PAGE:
Bergman Horror Show


We were quite disappointed that our idea in Phuket failed to come about. At the same time as this went on we were in the middle of a producing a theatre- and performance work of art. We received an invitation to the Springhill Institute in Birmingham, and this Institute happened to be the same as two very nice young artists, Karin Kihlberg and Reuben Henry, were invited to. We had given them the proposal of The Bergman Horror Show, a piece of art that, dismounted, easily could be carried as luggage on the flight to England. They said Yes, please do this - and with their support and the support from IASPIS it was possible to go ahead. There was a lot to be done. Our thoughts went to the films of Bergman. The voices and dictions of the actors, interviews, music and sounds, all on a small theatrical stage, and operated by us in a 25-minute play in front of a seated audience. Our goal was to express inconceivable gravity. To do this we needed a room in total darkness - if small or large was of no importance, but preferably with a simple lock and a visitor’s guard outside. We didn´t want anybody  to enter or leave during the performance. This was the actual idea of the performance. The idea of endurance. Yes indeed, there was a lot to be done. The characters, the stage-design, the set pieces and the back. And the sooner, the better. We met Per Johnsson, who worked in Helsingborg at Atelje Larsen as a printer and computer-system administrator. Only thanks to Per, who offered us his spare time, were we able to computerize all the material, necessary to create our work of art. We finished it just in time for the première in Birmingham - later that summer we also took part in the Performance Festival at Simbiosis in Luarca, Spain.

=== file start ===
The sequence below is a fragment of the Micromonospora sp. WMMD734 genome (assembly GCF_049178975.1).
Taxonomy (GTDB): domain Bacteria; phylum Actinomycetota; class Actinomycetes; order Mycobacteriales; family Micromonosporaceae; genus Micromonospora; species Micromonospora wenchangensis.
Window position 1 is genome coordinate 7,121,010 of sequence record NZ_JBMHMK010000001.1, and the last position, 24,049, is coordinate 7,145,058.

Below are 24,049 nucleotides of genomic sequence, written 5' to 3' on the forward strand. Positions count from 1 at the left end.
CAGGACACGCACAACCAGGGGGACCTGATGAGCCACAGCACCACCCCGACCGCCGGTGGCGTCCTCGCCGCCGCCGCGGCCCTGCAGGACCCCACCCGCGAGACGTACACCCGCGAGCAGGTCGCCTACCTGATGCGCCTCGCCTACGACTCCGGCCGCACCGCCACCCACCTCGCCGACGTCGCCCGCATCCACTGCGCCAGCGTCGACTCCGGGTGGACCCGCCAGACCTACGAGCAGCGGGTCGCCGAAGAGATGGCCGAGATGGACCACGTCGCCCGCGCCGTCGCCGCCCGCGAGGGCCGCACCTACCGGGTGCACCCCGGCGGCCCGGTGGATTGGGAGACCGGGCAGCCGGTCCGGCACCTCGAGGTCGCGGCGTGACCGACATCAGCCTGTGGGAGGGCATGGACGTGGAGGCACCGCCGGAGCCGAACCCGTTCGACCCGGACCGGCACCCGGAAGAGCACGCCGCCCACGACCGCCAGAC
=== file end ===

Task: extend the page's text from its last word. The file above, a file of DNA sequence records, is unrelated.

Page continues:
The Bergman Horror Show is based on what is internationally described as art-film. In a way it already belongs to the artscene. Our performance had the intention of inciting a more naive manner of conduct. We wished to entice the spectator towards illusions built on expressive voices, shining little lamps, set-pieces and pop-upcharacters. Hardly something that had been done before on the contemporary art-scene - which made the enticement even greater. 

The artist Vik Muniz has talked about the clumsiness of the model-theatre, its long-winded back-ways and techniques as ”the worst possible illusion”. The art audience actually reacted remarkably different to our performance. For us, oncoming problem was to get our audience to realize when it was over. It all started, and ended, with the sound of ponderous church bells. But the signal turned out not to be enough. The audience stayed put. In silence. We stayed put, behind our construction. It was all very exciting!